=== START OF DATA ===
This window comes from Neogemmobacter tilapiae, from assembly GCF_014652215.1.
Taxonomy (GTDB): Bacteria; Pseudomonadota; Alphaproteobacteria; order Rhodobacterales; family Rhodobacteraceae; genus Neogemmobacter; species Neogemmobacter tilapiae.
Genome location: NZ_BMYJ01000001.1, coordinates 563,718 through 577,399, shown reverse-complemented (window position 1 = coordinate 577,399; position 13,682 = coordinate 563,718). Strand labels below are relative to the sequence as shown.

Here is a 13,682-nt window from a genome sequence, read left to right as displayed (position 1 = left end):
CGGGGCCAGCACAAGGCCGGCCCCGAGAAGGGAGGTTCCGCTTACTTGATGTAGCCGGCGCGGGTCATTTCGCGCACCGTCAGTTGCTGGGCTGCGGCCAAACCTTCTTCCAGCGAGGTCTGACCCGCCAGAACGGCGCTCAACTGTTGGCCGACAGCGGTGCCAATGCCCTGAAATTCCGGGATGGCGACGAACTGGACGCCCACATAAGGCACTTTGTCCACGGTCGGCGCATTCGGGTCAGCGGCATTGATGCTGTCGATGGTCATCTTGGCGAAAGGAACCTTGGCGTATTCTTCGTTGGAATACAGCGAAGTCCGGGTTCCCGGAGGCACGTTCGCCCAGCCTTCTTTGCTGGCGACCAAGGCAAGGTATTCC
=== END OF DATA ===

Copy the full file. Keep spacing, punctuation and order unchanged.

This window comes from Neogemmobacter tilapiae, from assembly GCF_014652215.1.
Taxonomy (GTDB): Bacteria; Pseudomonadota; Alphaproteobacteria; order Rhodobacterales; family Rhodobacteraceae; genus Neogemmobacter; species Neogemmobacter tilapiae.
Genome location: NZ_BMYJ01000001.1, coordinates 563,718 through 577,399, shown reverse-complemented (window position 1 = coordinate 577,399; position 13,682 = coordinate 563,718). Strand labels below are relative to the sequence as shown.

Here is a 13,682-nt window from a genome sequence, read left to right as displayed (position 1 = left end):
CGGGGCCAGCACAAGGCCGGCCCCGAGAAGGGAGGTTCCGCTTACTTGATGTAGCCGGCGCGGGTCATTTCGCGCACCGTCAGTTGCTGGGCTGCGGCCAAACCTTCTTCCAGCGAGGTCTGACCCGCCAGAACGGCGCTCAACTGTTGGCCGACAGCGGTGCCAATGCCCTGAAATTCCGGGATGGCGACGAACTGGACGCCCACATAAGGCACTTTGTCCACGGTCGGCGCATTCGGGTCAGCGGCATTGATGCTGTCGATGGTCATCTTGGCGAAAGGAACCTTGGCGTATTCTTCGTTGGAATACAGCGAAGTCCGGGTTCCCGGAGGCACGTTCGCCCAGCCTTCTTTGCTGGCGACCAAGGCAAGGTATTCC